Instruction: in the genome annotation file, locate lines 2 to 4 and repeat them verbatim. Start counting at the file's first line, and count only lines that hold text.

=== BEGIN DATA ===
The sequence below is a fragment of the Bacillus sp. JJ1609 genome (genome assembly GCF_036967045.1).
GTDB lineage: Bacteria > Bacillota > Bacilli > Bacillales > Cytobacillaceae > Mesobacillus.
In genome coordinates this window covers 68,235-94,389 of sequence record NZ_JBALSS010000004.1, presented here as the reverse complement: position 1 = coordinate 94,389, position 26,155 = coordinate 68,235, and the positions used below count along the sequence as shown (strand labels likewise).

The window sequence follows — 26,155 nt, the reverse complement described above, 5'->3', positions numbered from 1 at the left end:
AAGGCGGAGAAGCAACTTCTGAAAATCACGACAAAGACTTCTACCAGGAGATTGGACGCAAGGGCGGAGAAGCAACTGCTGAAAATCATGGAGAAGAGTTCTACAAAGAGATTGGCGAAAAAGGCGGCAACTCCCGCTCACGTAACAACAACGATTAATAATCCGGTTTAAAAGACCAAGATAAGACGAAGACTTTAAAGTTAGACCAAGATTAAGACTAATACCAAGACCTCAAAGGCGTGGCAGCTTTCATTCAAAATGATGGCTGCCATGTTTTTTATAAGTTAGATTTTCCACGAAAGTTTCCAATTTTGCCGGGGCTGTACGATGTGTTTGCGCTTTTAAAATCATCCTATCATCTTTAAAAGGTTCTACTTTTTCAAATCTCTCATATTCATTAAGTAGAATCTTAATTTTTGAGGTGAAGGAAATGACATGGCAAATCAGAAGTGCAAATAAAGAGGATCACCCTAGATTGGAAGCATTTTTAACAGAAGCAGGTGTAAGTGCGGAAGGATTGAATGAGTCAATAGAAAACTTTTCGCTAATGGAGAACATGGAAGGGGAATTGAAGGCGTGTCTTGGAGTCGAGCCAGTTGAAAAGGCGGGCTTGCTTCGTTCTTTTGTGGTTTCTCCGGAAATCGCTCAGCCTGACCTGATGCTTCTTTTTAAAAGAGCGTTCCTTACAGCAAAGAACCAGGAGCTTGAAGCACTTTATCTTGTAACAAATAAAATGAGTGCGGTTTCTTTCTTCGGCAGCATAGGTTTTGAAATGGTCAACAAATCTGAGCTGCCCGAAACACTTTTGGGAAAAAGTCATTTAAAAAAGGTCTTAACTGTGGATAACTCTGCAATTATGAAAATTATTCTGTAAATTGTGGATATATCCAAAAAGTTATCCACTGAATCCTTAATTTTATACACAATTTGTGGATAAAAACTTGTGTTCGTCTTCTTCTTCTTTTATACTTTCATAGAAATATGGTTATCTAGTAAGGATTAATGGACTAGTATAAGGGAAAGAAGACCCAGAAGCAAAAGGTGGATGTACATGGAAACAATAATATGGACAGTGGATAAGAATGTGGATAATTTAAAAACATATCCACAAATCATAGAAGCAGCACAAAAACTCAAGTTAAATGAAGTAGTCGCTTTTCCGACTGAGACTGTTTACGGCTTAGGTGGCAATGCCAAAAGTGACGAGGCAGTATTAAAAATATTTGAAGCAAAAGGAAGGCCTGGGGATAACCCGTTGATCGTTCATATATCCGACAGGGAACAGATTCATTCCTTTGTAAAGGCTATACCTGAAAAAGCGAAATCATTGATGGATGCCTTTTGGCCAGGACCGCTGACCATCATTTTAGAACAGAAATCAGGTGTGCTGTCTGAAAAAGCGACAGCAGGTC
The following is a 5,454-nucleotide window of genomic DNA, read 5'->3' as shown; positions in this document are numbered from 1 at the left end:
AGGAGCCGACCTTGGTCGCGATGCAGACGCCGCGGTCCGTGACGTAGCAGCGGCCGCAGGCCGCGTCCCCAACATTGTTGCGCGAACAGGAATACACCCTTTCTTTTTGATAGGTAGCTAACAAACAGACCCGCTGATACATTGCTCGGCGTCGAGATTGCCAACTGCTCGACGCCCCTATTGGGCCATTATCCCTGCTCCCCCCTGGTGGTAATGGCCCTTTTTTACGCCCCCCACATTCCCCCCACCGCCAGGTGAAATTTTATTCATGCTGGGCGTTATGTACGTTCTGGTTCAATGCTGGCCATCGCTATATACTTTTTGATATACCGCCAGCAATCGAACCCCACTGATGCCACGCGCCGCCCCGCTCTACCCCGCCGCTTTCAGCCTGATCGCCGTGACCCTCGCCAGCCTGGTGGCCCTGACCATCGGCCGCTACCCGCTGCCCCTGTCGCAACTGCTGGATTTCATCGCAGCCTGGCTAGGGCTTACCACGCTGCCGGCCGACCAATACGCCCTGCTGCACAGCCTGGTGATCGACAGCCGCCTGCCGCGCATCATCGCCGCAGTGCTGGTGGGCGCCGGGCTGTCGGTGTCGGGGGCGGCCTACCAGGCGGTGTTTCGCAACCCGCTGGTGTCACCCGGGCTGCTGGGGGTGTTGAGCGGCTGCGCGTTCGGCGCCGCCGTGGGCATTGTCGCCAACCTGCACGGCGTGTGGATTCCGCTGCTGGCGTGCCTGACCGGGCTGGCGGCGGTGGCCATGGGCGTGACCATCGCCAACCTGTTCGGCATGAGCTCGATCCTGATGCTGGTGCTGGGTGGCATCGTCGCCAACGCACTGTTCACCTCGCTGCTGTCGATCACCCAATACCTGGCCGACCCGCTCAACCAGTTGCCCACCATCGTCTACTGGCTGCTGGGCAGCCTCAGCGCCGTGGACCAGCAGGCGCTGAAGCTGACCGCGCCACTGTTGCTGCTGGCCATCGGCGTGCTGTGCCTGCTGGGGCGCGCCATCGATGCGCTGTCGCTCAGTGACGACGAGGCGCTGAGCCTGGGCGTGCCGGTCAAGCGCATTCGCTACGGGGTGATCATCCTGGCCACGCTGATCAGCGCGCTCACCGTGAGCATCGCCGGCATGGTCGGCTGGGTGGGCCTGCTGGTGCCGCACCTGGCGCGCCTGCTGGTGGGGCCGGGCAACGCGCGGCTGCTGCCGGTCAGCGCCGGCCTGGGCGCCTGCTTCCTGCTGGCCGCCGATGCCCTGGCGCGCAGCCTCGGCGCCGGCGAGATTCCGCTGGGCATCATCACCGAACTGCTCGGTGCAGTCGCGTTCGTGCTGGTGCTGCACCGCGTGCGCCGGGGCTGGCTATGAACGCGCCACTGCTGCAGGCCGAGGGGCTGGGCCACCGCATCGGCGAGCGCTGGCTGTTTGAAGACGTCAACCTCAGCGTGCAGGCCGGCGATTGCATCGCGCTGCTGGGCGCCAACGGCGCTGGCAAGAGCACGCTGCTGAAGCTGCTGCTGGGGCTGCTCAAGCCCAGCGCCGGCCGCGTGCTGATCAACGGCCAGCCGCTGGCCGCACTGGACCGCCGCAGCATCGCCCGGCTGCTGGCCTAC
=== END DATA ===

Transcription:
GTDB lineage: Bacteria > Bacillota > Bacilli > Bacillales > Cytobacillaceae > Mesobacillus.
In genome coordinates this window covers 68,235-94,389 of sequence record NZ_JBALSS010000004.1, presented here as the reverse complement: position 1 = coordinate 94,389, position 26,155 = coordinate 68,235, and the positions used below count along the sequence as shown (strand labels likewise).

The window sequence follows — 26,155 nt, the reverse complement described above, 5'->3', positions numbered from 1 at the left end: